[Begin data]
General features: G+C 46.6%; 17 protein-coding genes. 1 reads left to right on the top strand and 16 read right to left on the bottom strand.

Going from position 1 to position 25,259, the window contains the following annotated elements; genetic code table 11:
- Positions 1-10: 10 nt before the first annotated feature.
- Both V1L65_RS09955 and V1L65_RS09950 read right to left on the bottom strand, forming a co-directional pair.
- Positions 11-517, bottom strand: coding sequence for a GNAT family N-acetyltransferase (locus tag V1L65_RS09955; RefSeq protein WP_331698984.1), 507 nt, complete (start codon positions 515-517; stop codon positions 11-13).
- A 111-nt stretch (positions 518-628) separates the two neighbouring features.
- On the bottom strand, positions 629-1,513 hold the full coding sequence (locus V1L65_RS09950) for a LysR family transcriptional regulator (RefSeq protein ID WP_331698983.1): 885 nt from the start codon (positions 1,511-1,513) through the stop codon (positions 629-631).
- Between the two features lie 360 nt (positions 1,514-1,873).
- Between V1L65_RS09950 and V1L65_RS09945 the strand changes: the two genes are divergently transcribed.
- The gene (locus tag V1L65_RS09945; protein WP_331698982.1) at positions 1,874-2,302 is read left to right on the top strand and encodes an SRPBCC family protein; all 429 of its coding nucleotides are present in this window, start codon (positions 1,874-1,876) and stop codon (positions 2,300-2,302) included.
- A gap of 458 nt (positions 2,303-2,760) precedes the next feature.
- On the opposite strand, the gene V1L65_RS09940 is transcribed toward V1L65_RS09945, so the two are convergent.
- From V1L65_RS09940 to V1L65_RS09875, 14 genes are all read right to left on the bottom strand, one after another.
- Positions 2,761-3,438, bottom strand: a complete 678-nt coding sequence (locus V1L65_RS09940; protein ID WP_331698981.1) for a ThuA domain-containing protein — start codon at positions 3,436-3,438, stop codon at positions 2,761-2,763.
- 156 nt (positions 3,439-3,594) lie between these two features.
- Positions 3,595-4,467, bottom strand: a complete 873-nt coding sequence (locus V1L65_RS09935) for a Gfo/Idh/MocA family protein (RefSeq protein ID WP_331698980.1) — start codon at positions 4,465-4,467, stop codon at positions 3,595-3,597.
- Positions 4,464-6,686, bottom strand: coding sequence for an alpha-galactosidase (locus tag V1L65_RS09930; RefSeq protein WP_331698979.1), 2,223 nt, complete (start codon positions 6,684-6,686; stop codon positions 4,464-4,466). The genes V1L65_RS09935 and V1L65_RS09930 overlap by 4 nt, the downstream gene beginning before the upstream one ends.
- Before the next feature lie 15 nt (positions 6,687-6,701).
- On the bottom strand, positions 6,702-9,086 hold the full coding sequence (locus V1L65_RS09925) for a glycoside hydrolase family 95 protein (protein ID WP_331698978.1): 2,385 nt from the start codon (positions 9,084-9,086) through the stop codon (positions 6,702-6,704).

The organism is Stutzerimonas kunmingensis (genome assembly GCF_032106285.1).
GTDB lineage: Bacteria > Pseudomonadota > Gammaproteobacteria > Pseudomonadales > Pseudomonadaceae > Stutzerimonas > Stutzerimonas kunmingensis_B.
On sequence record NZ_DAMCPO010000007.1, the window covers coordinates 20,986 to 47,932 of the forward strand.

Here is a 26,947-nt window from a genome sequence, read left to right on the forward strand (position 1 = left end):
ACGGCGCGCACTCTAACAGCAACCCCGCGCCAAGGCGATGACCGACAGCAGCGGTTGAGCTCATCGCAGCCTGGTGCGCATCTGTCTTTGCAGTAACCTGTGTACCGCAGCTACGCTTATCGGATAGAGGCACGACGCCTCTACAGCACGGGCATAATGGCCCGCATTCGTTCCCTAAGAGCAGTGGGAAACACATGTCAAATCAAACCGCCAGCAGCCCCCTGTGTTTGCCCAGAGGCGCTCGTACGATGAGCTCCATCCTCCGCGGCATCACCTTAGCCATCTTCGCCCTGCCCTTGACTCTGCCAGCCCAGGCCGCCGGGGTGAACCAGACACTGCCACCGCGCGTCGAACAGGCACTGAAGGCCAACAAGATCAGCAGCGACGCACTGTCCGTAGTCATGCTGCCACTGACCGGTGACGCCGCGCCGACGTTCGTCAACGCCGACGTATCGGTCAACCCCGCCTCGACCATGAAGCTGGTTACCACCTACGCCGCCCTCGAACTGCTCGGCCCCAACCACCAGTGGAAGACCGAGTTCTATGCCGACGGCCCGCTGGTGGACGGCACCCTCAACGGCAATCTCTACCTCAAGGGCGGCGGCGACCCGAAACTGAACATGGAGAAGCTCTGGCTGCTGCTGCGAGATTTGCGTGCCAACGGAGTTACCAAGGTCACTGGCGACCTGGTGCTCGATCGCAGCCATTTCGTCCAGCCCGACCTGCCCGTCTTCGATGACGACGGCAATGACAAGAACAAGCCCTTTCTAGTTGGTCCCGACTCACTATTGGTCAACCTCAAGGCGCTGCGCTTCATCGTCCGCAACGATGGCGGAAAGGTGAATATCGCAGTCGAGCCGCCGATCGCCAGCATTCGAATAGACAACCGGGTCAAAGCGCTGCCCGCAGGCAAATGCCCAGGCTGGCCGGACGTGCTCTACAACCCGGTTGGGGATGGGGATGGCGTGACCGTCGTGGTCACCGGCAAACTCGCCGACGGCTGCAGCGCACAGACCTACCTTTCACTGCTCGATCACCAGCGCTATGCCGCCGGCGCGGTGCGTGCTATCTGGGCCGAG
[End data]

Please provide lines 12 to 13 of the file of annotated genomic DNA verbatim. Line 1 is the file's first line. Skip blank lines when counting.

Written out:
- On the opposite strand, the gene V1L65_RS09940 is transcribed toward V1L65_RS09945, so the two are convergent.
- From V1L65_RS09940 to V1L65_RS09875, 14 genes are all read right to left on the bottom strand, one after another.